Birdhouses

I’m a climber/adventure chick. I camp out and hike and road trip alone. I hang out with a crew of boys who are like brothers to me. I have a lot of male insight into how crazy women can appear to men, how irrational and demanding wives can seem. I didn’t want to be that kind of girl: worried, angry, controlling, needy.

In the months after our second wedding anniversary, when Dave started coming home late, short-tempered and aloof, I was careful not to take it personally.

We had a routine. We woke up early and ate waffles or eggs. I worked, writing at home or waiting tables at The Ginger Man restaurant, while Dave went off to his nine-to-five construction job. I cooked dinner each evening, so it was ready just after Dave got home.

We relished the normalcy of our life together. We got a kick out of acting out such a typical husband and wife routine. Our DIY punk rock approach to life was tempered by these mainstream habits.

In the two years since we married, Dave and I had mellowed out. We were acting the part of maturing adults instead of wild early twenty-somethings. Still, to me, it seemed that Dave took his maturity to the extreme. He was suddenly acting much older. He came home from work exhausted and would sometimes go straight to bed after our early dinner.

Dave had always been a late-night creator. He’d always worked hard at multiple jobs and still had time and energy to make art. So this was unusual.

He was grumpy, too. He complained about his job, about being worn-out, about being bored.

It was all out of character. Dave was engaged in the mainstream aspects of life he’d always avoided: a regular job, a regular sleep schedule, moneymaking, watching TV.

He was too tired or concerned about money to make plans on the weekend. His lack of energy seemed strange for someone who was only thirty-two.

***

Time and patience didn’t seem to help Dave as I’d hoped. As the months passed, scenes in our day-to-day life became surreal flashes I couldn’t understand or quite believe were actually happening. Was Dave really this weird? Were our lives truly abnormal? These flashes made my brain blurry. I doubted myself. As time went on, I sensed something other than typical marital unrest was going on.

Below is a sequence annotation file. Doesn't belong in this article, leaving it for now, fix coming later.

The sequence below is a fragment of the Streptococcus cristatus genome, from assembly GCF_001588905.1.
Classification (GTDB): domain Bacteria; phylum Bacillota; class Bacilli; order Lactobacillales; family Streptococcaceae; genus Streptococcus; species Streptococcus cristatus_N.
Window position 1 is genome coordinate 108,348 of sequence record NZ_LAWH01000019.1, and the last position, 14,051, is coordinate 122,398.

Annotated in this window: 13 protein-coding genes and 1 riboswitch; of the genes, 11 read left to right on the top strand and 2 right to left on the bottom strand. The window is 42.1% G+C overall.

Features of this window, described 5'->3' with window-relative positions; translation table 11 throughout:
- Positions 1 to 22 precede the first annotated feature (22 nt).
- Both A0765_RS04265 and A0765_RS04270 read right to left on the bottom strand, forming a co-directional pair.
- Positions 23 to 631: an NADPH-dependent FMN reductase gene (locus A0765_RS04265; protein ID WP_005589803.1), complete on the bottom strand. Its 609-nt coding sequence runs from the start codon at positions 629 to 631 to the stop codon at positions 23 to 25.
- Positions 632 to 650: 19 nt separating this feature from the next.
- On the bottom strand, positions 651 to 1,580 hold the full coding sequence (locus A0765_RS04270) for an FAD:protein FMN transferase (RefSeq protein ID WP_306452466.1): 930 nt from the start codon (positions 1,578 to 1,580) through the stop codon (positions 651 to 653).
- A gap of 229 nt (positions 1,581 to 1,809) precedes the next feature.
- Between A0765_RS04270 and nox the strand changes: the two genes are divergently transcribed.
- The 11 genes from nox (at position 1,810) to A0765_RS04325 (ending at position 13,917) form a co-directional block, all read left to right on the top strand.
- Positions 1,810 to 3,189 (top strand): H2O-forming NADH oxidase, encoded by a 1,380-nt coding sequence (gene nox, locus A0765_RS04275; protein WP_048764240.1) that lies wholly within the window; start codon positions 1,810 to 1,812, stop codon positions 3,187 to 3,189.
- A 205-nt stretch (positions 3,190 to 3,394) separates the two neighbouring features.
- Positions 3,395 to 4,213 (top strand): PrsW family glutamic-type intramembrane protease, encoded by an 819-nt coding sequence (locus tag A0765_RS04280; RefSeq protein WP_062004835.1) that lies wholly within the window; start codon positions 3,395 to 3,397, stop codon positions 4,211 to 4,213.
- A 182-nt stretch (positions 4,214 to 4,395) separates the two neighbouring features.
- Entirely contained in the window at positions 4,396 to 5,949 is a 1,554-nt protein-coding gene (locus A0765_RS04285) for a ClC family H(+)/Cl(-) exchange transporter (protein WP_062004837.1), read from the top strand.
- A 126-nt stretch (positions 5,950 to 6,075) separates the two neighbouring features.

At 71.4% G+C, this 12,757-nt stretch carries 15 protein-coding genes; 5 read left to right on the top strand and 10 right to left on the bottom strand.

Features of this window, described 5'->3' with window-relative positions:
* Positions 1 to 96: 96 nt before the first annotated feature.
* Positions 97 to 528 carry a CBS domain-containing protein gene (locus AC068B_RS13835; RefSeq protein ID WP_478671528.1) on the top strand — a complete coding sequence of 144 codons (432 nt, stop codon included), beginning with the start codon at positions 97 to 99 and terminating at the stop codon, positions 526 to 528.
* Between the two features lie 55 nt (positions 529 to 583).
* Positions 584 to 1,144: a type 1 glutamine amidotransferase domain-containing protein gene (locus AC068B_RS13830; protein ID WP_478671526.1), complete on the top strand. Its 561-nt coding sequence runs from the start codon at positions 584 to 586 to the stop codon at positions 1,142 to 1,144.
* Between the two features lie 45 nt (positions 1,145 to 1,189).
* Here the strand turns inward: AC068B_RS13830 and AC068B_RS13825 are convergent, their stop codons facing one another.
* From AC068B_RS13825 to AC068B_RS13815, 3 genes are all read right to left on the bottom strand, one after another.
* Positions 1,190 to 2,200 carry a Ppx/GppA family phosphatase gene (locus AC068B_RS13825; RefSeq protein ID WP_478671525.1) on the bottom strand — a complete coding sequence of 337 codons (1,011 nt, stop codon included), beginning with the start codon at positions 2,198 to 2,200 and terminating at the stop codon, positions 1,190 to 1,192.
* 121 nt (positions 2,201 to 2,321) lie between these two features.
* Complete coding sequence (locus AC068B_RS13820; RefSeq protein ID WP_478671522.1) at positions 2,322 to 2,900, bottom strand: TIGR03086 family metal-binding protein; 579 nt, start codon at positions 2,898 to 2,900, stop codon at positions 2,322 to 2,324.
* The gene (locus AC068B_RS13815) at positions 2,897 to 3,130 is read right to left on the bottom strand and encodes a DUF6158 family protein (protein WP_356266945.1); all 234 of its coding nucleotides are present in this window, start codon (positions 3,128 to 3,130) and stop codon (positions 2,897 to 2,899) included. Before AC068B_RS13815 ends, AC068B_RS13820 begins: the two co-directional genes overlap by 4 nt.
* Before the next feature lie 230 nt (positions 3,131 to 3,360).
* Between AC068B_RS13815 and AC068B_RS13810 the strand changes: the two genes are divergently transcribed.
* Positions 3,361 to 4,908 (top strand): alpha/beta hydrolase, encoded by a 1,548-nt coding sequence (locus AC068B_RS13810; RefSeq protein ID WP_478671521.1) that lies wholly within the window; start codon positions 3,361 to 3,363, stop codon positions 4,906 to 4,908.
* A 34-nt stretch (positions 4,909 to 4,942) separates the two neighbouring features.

When winter turned the corner into the new year, he went from being aloof and unconcerned about time to seeming to lose giant chunks of it.

He went from being a few minutes late every once in a while to having an unpredictable schedule.

Instead of coming straight home at the 5 p.m. quitting time to eat dinner with me, he’d wander in sometimes earlier than 5 p.m. and sometimes as late as 7 p.m. When he was late, he didn’t answer my calls to his cell phone.

When I asked Dave about it, his answers were vague.

“Dave! Why are you so late?” I’d ask. “What have you been doing?”

“Oh, just this, that, and the other thing,” he’d reply.

One morning late in a week when he hadn’t been coming home on time, I tried talking to Dave about his plans for the evening.

“Are you going to come home and have dinner with me tonight?” I asked.

“Of course. What are you gonna make?” he asked sweetly.

“If you’ll show up on time, I’ll make you whatever you want,” I answered, half sincere and half antagonistic.

“Will you make that seafood stuff? The recipe from your mom’s cookbook that’s not very healthy?” Dave requested.

In a time when Dave was withdrawn and hard to drag an answer out of, I was pleased he had an opinion.

“You got it,” I said. “So, I’ll see you 5:30ish?”

5:30 p.m. came and went. The seafood stuff from my mom’s cookbook sat on the table until it got cold. It was after 7 p.m. when Dave did come in.

I stood angrily beside the neatly set table.